Huzzah! Leinster have a new “senior coach”! Who’ll report to the “head coach” – Leo Cullen. And it’s none other than … drum roll … Stuart Lancaster, last seen sloping off the rugger scene after England’s disastrous RWC15. Which is interesting. In the Steve Davis sense.
Thing is, Nucifora has taken a few public pops at
everyone Leo Cullen, making it pretty clear he thinks Leinster should have appointed a bigger, more experienced name – so the fact he is getting some external help isn’t really that much of a surprise. Indeed, Graham Henry popped by to look sullen in a long training jacket for two weeks this summer – and was impressed by the ruck-hitting ability of Leinster’s wingers Joey Carbery, for one. So a more experienced name coming in was to be expected.
But, taking a broader view of Leinster in the post-Schmidt era, the best word to describe their football would be: muddled. They don’t seem to know how they want to play, and have seemingly lost the ability to catch and pass the football. Matt O’Connor put big emphasis on empowering the players after years of Cheika and Schmidt micro-strategising, but that didn’t work out. Cullen came in last season, at least one season before planned, and had a steep learning curve. The squad is deep and stacked, but it feels like the team don’t really know what they are doing, and haven’t (yet) bought into Cullen’s vision. They just don’t seem to be able to get it done (except against Ulster).
If you were to make an argument for what Leinster actually needed, you would say a strong technical coach, someone to work on their skills and give them the tools to execute on-field. What you would say they don’t need is a delegator to come in and talk in broad brushes about culture or whatever. England under Lancaster seemed to change tactics annually and centre partnership by series and were an utter dogs dinner by the time the big gig came around. It’s hard to actually define what Lancaster brings to the table. And for a group that feels like it is begging for clarity and a mission, that’s a bit worrying.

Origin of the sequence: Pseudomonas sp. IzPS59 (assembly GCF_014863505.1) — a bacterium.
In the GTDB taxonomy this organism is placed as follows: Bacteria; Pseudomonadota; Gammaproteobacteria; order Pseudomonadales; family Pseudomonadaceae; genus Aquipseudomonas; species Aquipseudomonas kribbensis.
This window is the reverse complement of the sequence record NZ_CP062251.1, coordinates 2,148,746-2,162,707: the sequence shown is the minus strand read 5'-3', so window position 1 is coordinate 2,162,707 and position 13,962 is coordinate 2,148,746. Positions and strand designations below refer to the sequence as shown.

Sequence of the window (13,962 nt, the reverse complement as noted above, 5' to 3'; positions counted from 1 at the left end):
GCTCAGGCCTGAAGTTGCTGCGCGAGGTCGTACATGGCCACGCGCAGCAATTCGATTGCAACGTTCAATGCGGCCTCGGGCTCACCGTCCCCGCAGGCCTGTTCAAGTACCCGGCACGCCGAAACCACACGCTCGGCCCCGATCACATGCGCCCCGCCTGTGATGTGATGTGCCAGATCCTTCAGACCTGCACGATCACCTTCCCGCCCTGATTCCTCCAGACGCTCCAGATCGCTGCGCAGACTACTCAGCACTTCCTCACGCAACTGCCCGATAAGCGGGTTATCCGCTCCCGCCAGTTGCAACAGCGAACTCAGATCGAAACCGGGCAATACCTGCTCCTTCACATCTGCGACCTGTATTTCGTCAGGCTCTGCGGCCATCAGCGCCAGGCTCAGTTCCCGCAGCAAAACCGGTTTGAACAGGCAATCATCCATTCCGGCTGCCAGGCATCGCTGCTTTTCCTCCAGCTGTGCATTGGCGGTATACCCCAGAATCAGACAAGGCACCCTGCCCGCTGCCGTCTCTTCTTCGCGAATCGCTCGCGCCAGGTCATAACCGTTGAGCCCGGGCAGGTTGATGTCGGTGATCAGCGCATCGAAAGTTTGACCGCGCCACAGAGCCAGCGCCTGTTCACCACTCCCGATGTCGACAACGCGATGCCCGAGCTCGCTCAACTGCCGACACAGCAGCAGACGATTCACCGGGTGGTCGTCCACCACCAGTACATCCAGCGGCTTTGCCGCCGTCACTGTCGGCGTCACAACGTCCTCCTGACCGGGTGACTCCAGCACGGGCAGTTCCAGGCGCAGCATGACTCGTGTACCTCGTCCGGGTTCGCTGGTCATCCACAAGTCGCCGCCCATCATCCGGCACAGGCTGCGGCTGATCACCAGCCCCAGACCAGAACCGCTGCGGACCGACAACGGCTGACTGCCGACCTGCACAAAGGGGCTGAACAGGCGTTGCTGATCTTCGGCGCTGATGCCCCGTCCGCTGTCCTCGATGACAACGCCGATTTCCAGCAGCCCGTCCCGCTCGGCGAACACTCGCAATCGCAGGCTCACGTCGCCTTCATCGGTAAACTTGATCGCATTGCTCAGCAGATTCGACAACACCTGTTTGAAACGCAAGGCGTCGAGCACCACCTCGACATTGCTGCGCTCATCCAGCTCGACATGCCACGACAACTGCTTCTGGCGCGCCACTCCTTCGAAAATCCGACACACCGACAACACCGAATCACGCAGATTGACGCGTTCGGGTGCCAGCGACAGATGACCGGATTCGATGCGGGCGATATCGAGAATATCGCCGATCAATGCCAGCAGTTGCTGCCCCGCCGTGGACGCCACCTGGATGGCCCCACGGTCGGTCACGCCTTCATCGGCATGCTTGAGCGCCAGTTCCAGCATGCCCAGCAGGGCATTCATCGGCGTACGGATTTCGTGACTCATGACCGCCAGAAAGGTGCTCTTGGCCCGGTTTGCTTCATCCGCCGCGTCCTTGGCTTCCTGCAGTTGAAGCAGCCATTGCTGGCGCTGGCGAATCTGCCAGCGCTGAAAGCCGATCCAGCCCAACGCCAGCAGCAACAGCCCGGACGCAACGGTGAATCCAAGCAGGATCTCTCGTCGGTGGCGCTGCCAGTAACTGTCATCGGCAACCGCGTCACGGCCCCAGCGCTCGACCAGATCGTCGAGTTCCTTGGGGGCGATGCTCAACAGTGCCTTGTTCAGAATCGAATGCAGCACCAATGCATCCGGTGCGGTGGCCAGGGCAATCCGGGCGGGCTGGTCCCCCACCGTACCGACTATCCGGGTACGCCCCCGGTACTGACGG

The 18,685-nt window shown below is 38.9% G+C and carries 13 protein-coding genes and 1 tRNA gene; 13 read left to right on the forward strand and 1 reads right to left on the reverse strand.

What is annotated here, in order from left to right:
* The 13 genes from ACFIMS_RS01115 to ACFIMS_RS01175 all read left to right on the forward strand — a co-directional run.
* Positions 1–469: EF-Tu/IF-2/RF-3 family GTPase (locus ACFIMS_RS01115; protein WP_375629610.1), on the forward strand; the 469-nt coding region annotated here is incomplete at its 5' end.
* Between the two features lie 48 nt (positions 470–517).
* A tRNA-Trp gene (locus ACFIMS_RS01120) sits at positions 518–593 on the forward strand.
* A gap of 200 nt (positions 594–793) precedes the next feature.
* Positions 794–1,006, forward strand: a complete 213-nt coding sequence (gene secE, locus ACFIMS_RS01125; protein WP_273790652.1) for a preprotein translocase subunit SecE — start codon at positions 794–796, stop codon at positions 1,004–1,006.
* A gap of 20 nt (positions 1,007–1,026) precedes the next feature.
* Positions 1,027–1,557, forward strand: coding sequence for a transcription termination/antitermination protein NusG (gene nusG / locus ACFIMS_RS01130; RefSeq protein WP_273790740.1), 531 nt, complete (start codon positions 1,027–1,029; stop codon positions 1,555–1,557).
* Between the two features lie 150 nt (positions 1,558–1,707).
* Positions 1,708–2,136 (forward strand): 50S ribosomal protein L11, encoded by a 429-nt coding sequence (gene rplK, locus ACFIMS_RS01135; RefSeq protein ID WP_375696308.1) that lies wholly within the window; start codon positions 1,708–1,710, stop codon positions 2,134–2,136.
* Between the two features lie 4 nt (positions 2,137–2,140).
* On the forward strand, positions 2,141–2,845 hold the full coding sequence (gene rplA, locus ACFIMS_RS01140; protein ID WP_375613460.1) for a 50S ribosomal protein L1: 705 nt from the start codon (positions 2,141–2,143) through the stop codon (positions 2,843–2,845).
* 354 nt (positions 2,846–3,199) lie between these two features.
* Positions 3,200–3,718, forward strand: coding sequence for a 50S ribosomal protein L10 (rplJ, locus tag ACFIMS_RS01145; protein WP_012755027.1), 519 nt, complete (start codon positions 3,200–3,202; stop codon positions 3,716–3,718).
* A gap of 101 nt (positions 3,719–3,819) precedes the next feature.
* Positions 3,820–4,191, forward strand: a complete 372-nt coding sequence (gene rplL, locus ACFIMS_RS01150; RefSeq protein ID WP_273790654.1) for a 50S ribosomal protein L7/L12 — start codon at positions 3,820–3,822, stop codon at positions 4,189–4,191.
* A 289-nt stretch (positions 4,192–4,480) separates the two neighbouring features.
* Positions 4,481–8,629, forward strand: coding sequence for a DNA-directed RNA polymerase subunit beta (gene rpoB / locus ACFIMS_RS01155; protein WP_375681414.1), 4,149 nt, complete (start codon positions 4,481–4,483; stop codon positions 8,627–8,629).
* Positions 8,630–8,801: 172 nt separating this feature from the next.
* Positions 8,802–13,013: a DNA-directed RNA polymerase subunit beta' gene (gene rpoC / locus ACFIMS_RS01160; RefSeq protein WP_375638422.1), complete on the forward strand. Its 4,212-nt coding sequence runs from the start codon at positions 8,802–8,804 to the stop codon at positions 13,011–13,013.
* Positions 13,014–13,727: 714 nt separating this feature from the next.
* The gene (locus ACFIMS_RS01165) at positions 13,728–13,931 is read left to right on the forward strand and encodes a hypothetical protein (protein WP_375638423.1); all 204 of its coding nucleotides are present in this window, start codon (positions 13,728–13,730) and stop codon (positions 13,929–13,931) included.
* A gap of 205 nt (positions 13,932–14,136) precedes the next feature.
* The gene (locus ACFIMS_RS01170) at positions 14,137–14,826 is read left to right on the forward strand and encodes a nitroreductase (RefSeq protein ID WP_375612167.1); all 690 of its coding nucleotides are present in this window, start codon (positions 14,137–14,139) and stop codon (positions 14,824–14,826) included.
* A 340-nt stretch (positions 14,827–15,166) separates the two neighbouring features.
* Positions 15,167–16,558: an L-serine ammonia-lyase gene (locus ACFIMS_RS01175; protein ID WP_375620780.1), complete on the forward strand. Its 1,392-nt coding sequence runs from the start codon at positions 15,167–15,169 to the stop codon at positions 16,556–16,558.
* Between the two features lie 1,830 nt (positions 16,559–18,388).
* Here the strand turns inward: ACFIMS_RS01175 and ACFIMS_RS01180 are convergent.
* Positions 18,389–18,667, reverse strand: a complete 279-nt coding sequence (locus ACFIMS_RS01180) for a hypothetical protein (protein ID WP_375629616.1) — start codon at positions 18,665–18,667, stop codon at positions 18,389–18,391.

Lancaster’s main contribution to English rugby was a much heralded change to the culture within the squad, creating a jolly-hockeysticks-upstanding-chaps atmosphere where previously they were a dwarf-throwing shambles. Or so it seemed at the time, but that’s been largely discredited since Eddie Jones came in and named Dylan Hartley as captain and reverted to a no-one likes us, we don’t care mentality.
Since the England shindig fell apart Lancaster has had stints with Atlanta Falcons, British Cycling’s world-class performance programme, the English FA and Counties Manukau. Make of that what you will. Soaking up experience at the sharp end of sports science or running out to get coffees for Brailsford et al? Who really knows?
That said, when Gregor Townsend was attack coach for Scotland, they hadn’t scored a try in about a year when he left the setup. He got the top job at Glasgae, set about creating an exciting and dynamic attacking unit and is now going back as big kahuna next summer. So maybe Lancaster will show us insights we didn’t know he possessed in the deadening corporate chatshow that was his England team. Here’s hoping.